That criminalization, Rodriguez said, could lead to Black and Brown families having their children taken away, losing their livelihoods and being imprisoned.
Still, for some women, the overturning of abortion rights has opened the door for offering pro-life options to Black and Brown women.
Cherilyn Holloway, founder of Pro-Black Pro-Life, said her heart grieves for the women who feel they are being attacked and their rights stripped away. However, she also said she feels a sense of responsibility to her community now.
“I feel an overwhelming sense of responsibility and opportunity to do more work in these communities to uplift the Black woman in a way that she feels liberated through the community that’s around her and not through the shedding of future generations,” Holloway said.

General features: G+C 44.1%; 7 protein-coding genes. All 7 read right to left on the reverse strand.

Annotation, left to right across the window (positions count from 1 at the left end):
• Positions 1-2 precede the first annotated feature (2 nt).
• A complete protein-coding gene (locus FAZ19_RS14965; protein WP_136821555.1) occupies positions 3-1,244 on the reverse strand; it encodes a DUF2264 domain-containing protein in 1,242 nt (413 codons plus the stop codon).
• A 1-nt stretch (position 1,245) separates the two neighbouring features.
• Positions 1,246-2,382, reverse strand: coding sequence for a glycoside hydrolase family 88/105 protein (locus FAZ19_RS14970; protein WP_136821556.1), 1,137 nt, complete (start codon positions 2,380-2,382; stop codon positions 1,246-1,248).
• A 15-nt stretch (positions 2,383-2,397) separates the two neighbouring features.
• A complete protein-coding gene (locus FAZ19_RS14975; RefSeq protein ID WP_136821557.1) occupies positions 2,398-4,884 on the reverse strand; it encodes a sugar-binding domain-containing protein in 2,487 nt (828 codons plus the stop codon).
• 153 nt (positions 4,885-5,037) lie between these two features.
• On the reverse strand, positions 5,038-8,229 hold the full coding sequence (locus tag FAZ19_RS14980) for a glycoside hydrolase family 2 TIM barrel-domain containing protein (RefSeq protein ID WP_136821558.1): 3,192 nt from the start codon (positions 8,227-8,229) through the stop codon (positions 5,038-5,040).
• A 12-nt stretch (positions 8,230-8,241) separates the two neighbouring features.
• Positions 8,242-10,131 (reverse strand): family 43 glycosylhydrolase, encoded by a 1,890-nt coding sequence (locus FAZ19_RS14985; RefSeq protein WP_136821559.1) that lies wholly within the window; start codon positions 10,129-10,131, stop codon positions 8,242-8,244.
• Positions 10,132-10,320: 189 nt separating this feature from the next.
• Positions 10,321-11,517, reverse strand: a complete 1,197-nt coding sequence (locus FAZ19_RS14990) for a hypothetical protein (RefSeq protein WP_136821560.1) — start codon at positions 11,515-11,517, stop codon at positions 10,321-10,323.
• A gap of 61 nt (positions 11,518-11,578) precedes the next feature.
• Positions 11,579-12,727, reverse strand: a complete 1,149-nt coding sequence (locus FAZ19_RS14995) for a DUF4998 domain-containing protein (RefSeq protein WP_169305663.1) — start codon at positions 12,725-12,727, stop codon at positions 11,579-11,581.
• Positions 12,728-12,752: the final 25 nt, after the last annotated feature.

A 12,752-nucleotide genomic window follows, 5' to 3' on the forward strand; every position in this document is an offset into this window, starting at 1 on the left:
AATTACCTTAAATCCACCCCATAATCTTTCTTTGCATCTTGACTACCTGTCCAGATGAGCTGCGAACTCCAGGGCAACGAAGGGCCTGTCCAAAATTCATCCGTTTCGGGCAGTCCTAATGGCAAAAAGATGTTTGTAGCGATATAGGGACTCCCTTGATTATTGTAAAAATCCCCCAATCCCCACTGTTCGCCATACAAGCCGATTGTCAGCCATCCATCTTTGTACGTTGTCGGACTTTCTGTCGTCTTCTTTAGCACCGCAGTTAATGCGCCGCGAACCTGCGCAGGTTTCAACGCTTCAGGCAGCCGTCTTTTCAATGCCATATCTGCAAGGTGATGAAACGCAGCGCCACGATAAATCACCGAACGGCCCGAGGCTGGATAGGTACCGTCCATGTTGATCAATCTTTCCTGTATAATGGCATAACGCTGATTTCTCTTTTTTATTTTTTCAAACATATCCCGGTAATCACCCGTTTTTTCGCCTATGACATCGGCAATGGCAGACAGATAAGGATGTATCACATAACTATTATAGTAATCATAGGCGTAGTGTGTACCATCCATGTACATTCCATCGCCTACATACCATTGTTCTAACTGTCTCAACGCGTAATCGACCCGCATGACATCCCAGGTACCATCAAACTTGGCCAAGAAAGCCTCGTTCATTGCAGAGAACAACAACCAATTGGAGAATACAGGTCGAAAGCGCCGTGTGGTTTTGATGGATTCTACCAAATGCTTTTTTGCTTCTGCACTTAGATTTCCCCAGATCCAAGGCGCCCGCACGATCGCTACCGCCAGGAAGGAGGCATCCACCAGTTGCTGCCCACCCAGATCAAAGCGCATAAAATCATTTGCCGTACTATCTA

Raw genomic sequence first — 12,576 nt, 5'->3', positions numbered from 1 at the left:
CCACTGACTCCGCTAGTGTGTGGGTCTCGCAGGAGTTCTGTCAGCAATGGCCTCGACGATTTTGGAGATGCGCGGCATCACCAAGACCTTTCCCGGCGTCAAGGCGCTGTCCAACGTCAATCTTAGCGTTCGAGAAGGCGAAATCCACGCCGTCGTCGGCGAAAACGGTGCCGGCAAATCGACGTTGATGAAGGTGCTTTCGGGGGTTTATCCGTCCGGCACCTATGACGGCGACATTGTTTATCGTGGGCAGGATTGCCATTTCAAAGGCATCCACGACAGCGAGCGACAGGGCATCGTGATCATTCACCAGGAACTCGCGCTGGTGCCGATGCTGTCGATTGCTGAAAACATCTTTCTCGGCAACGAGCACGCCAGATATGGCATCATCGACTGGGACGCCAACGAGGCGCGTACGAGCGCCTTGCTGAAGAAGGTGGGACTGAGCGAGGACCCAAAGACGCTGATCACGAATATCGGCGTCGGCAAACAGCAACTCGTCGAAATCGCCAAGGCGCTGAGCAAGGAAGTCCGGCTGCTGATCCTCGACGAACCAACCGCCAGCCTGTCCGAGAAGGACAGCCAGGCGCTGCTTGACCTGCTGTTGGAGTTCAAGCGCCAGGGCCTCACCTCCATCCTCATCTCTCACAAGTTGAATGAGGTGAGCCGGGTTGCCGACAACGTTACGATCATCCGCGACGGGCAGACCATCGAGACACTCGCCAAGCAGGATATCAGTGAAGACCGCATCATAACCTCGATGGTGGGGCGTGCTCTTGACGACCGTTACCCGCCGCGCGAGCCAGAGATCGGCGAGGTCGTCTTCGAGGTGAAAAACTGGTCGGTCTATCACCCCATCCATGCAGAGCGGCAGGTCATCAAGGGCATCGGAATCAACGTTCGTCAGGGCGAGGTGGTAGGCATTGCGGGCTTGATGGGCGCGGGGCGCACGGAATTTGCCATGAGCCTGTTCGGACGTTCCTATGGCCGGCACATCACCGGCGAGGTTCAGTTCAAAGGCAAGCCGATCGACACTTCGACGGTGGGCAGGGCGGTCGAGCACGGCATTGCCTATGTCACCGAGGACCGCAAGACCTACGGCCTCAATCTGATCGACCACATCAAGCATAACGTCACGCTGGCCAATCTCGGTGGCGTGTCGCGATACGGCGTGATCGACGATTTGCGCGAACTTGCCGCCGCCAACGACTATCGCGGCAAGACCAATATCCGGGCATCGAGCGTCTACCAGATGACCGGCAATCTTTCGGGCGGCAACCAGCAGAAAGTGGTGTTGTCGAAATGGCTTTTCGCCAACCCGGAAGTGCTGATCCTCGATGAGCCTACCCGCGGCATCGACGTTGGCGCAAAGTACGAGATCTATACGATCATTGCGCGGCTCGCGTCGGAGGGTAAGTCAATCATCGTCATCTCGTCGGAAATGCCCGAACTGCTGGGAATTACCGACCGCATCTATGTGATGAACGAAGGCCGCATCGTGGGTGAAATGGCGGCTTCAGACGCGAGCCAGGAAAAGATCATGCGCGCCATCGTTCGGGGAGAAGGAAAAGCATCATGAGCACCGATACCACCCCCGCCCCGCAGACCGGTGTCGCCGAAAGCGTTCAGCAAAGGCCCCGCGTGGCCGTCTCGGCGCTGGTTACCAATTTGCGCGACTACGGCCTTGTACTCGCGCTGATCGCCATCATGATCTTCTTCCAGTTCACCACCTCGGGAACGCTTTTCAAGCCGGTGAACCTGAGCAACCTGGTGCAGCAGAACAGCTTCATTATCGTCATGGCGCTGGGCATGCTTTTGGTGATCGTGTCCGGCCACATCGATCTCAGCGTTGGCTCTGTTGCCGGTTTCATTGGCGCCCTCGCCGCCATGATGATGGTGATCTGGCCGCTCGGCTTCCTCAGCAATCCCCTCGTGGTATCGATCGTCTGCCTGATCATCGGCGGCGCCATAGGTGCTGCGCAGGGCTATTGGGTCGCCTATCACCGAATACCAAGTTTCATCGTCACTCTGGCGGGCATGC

Holloway said her organization focuses on community and letting women, especially Black women, know that abortion is not their only option.
“The idea that more Black women are going to die because our maternal mortality rate is so high … we’re not saving more Black women by allowing them to have abortions,” said Holloway. “No Black women should be dying in childbirth.”
That’s why she’s focused on combating systemic inequities, like implicit bias in the medical community and economic inequity.
But for Blount, these issues could be addressed without limiting a person’s right to choose.
Blount said the strategy has to be “state-by-state.” Providing resources for women in states that have outlawed abortions to travel to ones where the procedure is still legal is critical, she said.